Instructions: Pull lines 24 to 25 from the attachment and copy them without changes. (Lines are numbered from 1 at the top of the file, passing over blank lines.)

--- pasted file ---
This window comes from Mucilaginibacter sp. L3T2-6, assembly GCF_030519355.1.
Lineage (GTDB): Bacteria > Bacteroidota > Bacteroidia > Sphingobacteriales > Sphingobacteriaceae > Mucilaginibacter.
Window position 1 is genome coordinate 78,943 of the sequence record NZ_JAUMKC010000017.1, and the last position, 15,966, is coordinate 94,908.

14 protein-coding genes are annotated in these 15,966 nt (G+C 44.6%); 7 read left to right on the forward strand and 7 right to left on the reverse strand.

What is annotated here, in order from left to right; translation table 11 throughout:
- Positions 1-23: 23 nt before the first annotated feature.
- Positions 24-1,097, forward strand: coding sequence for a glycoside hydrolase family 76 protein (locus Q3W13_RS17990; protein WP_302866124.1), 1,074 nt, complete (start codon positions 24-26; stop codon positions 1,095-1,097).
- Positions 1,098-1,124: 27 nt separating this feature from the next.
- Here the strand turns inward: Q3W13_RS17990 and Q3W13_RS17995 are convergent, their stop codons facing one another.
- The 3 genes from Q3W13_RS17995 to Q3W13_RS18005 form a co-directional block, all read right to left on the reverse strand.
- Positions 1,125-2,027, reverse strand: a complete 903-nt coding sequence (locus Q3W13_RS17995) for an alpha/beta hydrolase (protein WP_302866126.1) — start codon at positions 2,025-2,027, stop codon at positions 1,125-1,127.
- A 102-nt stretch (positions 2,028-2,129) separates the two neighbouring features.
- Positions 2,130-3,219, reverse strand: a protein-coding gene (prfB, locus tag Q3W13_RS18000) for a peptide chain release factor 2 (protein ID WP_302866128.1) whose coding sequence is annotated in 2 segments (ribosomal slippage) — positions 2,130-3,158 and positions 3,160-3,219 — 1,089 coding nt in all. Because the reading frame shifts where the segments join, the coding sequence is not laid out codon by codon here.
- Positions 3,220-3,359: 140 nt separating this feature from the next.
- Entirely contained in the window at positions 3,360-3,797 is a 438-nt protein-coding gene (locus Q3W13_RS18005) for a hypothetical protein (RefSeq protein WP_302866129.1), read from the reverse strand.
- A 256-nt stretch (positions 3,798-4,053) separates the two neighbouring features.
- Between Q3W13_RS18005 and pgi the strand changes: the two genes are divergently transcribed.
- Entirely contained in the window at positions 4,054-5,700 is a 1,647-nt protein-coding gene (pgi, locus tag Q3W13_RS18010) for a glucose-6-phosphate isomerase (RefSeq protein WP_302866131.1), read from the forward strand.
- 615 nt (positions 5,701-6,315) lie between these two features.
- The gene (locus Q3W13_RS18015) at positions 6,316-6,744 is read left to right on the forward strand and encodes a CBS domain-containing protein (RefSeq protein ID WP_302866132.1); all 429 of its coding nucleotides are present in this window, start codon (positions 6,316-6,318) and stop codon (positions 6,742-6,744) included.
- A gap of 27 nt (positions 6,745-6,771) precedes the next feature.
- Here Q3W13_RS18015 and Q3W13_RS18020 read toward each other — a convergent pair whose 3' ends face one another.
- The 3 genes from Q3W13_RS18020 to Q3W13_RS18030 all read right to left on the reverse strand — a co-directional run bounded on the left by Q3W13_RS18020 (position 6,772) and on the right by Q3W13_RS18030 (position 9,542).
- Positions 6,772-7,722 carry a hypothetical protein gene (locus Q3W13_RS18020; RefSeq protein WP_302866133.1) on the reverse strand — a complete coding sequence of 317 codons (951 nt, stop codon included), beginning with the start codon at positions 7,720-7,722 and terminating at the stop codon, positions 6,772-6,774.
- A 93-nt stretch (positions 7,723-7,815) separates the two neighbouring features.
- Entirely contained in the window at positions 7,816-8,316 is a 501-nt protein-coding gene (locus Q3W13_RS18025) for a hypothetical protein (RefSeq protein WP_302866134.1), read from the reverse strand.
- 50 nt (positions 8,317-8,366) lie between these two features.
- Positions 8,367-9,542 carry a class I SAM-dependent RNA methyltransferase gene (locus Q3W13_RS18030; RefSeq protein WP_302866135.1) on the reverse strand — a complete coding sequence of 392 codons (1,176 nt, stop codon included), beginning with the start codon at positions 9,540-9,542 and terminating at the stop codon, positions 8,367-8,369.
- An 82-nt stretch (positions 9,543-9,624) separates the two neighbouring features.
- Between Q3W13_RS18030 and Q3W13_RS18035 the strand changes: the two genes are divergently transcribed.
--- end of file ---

- Positions 6,772-7,722 carry a hypothetical protein gene (locus Q3W13_RS18020; RefSeq protein WP_302866133.1) on the reverse strand — a complete coding sequence of 317 codons (951 nt, stop codon included), beginning with the start codon at positions 7,720-7,722 and terminating at the stop codon, positions 6,772-6,774.
- A 93-nt stretch (positions 7,723-7,815) separates the two neighbouring features.